Now here's Bill Delaney with news of a governmental effort to battle the bullies.


BILL DELANEY, CNN CORRESPONDENT (voice-over): In the course of any school year, studies now show three out of four students will be bullied. Like this young man...

UNIDENTIFIED FEMALE: Did you tell a teacher?



UNIDENTIFIED MALE: Because I felt like if I told the teacher, then that will be one more thing that they would make fun of me of.

DELANEY: Video shot by a staff member at a school outside Boston, illustrating just one aspect, talking it out, of the first statewide, state and federally-funded effort at six Massachusetts schools to apply a new, comprehensive approach to battling bullying.

ZOE PERRY, PROGRAM COORDINATOR: What we're doing now is we're helping teachers to know what do and to actually react to every single situation, so that students no longer are saying nobody cares.

DELANEY: Gradually making it acceptable for victims to talk, as well as so-called bystanders -- that great sea of kids who know about, but rarely tell about, bullying.

(on camera): The program now in place here at Lynn Community Charter School actually stems from a pioneering study on bullying in Norway in the 1970's in the wake of a wave of teen suicides in Europe. (voice-over): Studies that led to a so-called "Blueprint on Bullying Prevention," co-authored by Norwegian Dan Olweus, that's now been approved by the U.S. Department of Justice.

NANCY MULLIN-RINDLER, WELLESLEY COLLEGE: Teasing and bullying are known as the evaded curriculum. Kids know it happens, teachers know it happens, administrators and parents know it happens, but typically schools don't have a structured or systematic way of responding to the problem.

DELANEY: At Lynn, bullying incidents are reviewed openly, weekly, demystified through workshops and role-playing, and awards presented for confronting bullying and learning not to bully.

LISA DRAKE, LYNN COMMUNITY CHARTER SCHOOL: Just changing the climate into a place where bullying isn't going to be tolerated and where we're all going to do something about it. I think a number of students have turned around that way.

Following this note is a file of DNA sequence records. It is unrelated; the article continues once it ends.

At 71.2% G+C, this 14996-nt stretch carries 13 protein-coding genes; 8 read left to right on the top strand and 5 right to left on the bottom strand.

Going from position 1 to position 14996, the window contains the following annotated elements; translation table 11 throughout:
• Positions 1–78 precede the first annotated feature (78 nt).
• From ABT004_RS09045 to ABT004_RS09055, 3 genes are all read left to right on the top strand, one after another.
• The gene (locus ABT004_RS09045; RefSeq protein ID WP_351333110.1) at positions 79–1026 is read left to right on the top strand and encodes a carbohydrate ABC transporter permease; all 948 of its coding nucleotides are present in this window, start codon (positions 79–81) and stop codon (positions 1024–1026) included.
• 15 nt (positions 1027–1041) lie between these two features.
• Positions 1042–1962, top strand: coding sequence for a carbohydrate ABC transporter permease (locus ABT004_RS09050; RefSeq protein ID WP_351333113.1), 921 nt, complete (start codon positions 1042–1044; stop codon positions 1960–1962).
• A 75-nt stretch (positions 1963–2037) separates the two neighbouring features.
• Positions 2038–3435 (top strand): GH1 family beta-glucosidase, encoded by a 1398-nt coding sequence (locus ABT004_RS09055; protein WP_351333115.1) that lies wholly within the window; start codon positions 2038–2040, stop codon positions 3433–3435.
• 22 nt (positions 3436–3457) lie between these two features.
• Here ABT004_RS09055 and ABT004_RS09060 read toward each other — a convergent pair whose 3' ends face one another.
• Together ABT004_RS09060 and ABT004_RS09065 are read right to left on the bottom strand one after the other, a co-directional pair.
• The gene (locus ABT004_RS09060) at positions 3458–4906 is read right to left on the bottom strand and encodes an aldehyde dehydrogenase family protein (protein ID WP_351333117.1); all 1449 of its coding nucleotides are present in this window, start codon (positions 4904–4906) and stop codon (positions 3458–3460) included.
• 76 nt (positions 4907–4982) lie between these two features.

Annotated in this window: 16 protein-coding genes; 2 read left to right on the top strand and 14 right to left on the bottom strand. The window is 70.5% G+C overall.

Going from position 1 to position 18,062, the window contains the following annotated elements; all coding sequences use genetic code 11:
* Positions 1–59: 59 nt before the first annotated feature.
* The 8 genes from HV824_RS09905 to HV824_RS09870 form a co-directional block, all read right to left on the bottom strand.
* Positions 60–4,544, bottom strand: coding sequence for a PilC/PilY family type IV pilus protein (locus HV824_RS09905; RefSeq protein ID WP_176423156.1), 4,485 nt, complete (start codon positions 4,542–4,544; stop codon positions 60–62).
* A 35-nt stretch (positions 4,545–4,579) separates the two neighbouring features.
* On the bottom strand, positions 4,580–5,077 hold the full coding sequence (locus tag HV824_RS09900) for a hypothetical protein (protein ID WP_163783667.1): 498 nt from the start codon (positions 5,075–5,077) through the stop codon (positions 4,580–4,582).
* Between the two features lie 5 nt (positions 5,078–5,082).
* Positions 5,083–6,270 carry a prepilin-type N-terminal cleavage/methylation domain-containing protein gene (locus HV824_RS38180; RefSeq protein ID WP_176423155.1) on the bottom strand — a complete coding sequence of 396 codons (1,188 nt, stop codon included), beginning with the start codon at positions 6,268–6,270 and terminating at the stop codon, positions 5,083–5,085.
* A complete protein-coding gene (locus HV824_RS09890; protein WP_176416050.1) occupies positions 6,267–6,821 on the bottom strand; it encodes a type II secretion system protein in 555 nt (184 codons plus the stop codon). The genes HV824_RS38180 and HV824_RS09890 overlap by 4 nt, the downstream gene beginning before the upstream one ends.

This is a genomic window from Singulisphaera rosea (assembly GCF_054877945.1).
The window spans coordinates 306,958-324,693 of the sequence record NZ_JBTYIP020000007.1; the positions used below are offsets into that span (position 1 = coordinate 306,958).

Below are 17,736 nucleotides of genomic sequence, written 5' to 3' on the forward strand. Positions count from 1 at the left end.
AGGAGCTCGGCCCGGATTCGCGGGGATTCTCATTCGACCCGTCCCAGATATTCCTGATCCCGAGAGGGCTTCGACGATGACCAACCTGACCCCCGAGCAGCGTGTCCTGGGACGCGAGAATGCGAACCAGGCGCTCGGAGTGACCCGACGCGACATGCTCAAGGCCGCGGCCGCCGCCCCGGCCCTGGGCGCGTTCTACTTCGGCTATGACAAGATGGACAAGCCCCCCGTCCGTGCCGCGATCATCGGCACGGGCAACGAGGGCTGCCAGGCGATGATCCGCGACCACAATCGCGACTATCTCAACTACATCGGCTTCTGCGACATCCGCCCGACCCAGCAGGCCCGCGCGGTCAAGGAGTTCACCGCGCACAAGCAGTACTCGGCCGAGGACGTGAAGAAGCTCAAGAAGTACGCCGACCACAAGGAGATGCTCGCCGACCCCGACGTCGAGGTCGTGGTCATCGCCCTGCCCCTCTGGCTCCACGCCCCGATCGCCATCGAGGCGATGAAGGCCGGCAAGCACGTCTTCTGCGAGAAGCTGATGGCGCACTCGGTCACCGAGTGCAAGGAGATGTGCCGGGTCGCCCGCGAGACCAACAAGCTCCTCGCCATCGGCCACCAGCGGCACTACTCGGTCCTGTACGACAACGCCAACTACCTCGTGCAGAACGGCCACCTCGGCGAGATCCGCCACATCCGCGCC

DELANEY: On a front line of a growing insistence all over the country that bullying doesn't have to be just part of growing up.

Bill Delaney, CNN, Lynn, Massachusetts.


BAKHTIAR: Despite awareness programs, bullying remains a major problem in our nation's schools. In fact, one study shows bullying, which includes sexual harassment, happens as frequently as it did a decade ago.

Kathleen Koch has more on the findings of that study and on the unwanted behaviors that are making many kids feel uncomfortable in school.


KATHLEEN KOCH, CNN CORRESPONDENT (voice-over): It happens in hallways and classrooms, everything from students groping and tugging at clothing, to whistling and sexual innuendo. In interviews with more than 2,000 eighth- to 11th-grade public school students, the American Association of University Women found 81 percent experience sexual harassment during their years in school, just as bad as they found in 1993.

JACQUELINE WOODS, AMERICAN ASSOCIATION OF UNIVERSITY WOMEN: It's extremely disappointing that there hasn't been more progress thus far, and especially in light of all the immediate attention in the most recent times, in terms of what's happening in our schools, and that many of our students, unfortunately, are acting out this behavior.

KOCH: Boys are increasingly targets of sexual harassment, often by groups of girls, with 56 percent reporting incidents. All this, despite the fact that 70 percent of schools now have policies against sexual harassment, versus just 26 percent in 1993. PAUL HOUSTON, AMERICAN ASSOCIATION OF SCHOOL ADMINISTRATORS: I think that schools are caught in a bind between trying to be effective in responding to the dangers that are created and the sort of psychological problems that are created by this, and the other side of it, of not overreacting, not cracking down to the point where schools become almost like prisons.

KOCH: Swanson Middle School, in Arlington, Virginia, crafted its anti-harassment program using the findings from the 1993 study. Step one: teaching kids to recognize harassment.

JANE MURRAY, DIRECTOR OF COUNSELLING SERVICES: What the instruction does and the curriculum does is set a standard, that this is what it is, and this is what you're going to be responsible for.